Reopening stores and restaurants is top of mind as some states take their first steps toward getting their economies moving again. But reopening these businesses is more complex than most people realize, and the “after” state will be very different from what we were used to before the pandemic.
Openings have never been done at the speed or scale about to be attempted. In normal times, fast-growing retailers might open a few dozen stores in a year; in the coming weeks they’ll need to reopen thousands of locations across the country—in a short timeframe, often with fewer staff due to furloughs and illness. And they’ll have to do this on an unpredictable rolling schedule, with strict health requirements that vary state by state.
It’s important for policy makers and the general public to understand what this involves so they have a realistic sense of what’s possible and what to expect. An estimated 630,000 retail locations have been closed nationwide, along with restaurants, fitness centers, and theaters. Opening these up must be done carefully and done well to protect local communities and prevent a resurgence of the coronavirus.
As a facilities management leader, I know that even in the best of times, reopening a store that’s been shuttered for weeks requires restocking, cleaning, testing equipment, building staffing schedules, and more. Amid this pandemic, it’s a far more complex logistical operation, and it will need to be managed remotely using tools like Zoom to train and coordinate local teams.
Here are four steps businesses need to take to reopen safely in the coming days and weeks.
Clean to disinfect
Stores will need to ensure shopping carts, point-of-sale devices, and any other touchpoints are sanitized regularly, often multiple times a day. What used to be “clean to clean” is now “clean to disinfect.” And if a person at a location is found to be infected or symptomatic, the CDC recommends ventilating the area and waiting 24 hours before cleaning again.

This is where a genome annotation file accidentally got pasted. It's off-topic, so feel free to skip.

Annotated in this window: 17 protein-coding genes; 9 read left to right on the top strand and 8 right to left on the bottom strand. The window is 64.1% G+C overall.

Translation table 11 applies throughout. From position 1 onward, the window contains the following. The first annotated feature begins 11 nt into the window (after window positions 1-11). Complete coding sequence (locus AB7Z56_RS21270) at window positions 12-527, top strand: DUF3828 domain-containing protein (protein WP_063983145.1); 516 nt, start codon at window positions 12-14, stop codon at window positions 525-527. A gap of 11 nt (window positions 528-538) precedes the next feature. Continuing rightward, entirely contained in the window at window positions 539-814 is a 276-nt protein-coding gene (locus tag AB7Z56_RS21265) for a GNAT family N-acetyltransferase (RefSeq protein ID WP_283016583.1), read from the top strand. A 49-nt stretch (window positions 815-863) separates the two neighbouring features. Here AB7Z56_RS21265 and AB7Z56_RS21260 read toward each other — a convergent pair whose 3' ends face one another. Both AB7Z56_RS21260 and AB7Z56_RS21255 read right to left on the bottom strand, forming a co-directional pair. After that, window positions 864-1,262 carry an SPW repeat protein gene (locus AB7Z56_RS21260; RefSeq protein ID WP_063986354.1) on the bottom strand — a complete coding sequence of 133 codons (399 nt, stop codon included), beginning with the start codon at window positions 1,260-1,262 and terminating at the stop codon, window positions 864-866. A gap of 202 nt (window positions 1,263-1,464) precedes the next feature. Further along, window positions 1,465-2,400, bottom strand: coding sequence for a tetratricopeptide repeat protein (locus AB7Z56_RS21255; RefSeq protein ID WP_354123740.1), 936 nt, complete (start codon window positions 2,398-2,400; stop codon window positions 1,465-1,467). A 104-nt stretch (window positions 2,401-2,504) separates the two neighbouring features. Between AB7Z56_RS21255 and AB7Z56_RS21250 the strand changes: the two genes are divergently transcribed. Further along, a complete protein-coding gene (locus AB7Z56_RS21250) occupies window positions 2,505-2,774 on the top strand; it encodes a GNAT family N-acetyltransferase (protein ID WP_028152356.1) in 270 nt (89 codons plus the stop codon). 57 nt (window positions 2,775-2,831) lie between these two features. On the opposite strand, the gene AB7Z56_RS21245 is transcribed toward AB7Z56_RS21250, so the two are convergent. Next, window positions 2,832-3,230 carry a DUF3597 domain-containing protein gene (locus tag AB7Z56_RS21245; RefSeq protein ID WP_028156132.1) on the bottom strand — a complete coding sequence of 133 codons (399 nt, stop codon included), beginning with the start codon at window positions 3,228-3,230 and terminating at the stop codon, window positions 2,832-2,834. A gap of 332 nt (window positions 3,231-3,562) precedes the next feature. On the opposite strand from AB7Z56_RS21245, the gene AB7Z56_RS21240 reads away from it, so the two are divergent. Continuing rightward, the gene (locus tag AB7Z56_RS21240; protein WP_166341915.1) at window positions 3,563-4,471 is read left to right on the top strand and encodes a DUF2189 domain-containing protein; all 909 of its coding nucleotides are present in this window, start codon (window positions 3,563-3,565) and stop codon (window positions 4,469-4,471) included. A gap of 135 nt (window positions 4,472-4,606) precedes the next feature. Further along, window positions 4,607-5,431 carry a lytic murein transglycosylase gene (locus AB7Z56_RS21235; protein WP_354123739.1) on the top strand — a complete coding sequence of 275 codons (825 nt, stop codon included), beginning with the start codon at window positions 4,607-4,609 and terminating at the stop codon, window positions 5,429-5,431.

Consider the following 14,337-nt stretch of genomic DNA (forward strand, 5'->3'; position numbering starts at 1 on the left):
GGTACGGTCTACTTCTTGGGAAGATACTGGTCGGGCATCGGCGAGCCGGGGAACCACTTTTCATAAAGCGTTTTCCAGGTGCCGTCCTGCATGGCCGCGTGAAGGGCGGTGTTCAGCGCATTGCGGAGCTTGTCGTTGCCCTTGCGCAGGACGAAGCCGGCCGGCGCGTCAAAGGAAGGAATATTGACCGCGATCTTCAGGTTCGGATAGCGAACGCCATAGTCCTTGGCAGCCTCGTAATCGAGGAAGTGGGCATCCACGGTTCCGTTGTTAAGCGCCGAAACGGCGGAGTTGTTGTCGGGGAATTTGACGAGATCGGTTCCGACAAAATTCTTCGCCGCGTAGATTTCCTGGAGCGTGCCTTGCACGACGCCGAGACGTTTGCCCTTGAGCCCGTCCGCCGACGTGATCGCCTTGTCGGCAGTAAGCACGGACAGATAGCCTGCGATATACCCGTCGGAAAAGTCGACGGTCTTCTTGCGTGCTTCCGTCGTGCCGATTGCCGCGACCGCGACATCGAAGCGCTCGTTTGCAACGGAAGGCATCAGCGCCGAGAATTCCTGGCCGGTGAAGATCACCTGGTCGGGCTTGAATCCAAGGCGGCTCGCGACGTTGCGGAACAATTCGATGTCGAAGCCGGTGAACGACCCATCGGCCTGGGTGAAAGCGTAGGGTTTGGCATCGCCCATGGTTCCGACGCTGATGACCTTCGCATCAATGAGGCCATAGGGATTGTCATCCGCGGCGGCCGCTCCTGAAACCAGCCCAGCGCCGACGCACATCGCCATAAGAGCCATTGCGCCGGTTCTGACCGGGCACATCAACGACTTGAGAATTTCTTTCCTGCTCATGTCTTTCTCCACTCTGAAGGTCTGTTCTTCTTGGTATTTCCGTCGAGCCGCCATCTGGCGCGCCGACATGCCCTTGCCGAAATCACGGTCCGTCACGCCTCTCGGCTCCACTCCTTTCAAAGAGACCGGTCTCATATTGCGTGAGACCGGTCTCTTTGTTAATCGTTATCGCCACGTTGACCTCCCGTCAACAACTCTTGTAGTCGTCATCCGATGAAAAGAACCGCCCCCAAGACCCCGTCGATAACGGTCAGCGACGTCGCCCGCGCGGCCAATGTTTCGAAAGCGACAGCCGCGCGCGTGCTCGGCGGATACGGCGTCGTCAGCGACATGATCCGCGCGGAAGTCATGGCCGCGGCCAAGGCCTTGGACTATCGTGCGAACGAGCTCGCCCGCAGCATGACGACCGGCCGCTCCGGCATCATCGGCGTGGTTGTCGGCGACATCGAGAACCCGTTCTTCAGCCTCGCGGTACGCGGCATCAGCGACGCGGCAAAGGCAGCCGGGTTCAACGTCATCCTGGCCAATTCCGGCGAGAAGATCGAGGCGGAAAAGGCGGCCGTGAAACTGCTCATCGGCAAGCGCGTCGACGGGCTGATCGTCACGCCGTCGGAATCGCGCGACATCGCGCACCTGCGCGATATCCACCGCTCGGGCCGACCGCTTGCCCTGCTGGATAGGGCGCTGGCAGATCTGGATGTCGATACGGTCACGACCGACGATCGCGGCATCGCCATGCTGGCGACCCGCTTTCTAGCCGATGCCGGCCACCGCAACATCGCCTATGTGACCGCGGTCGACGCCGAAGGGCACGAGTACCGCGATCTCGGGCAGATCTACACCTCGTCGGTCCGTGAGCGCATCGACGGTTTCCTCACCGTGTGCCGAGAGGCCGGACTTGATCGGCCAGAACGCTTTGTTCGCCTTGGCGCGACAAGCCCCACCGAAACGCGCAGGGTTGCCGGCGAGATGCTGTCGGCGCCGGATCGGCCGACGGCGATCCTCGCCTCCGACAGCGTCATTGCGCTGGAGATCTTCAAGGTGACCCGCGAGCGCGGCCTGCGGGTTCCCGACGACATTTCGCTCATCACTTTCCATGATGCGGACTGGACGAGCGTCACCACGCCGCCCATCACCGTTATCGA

This work will need to be documented to ensure it’s performed consistently and avoid potential liability. It requires retailers to acquire and distribute cleaning supplies on a vast scale, including disinfectant, wipes, hand sanitizer, and gloves, many of which are in short supply.
Interiors have to be redesigned to ensure safe distancing for shoppers and employees. This includes installing plexiglass “sneeze guards” at checkout counters and laying floor decals to indicate one-way aisles. Outside stores, retailers need procedures in place to check customers are wearing masks and limit the number who enter at one time.
The big-box retailers, which have remained open in the pandemic, give a taste of what this will look like. Walmart is allowing no more than five customers for every 1,000 feet of floor space, or 20% of its normal capacity. Home Depot is also limiting customers, and shortening its hours. Each store needs to decide what rules make sense for its location and put up signs so customers know what’s expected of them.
Personal protective equipment (PPE) will be needed for all employees, and workers may have to fill out a daily health questionnaire to confirm they are fit to work. Restaurant Brands International, which owns Burger King, Tim Hortons, and Popeyes, is sending 15,000 thermometers so it can confirm workers are healthy before they start their shifts. Stores will have to balance these safety measures with economic and practical realities.
Retailers also need policies for accommodating “at risk” employees, such as elderly workers, and for those who refuse to return to work, perhaps because they have vulnerable family members at home. The National Retail Federation developed a 10-page checklist that includes these other considerations.
Get the message out
Being seen to act is nearly as important as acting itself, since consumers need to feel confident they’re protected. A survey this month found that only about one third of shoppers would feel safe venturing into shopping in malls and department stores. Expect to see prominent signage and marketing campaigns educating consumers about sanitation efforts, and visible displays of cleaning.
With some states granting permission to reopen, national chains have been hard at work preparing to roll out these measures nationwide. It’s incumbent on all of us to follow the guidelines they issue and be flexible as we inch back to normality. Expect lines outside stores, shorter opening hours, and for businesses to occasionally close and reopen. We can do this safely together, but this is our new reality.
Tom Buiocchi is CEO of ServiceChannel, a cloud-based facilities management platform.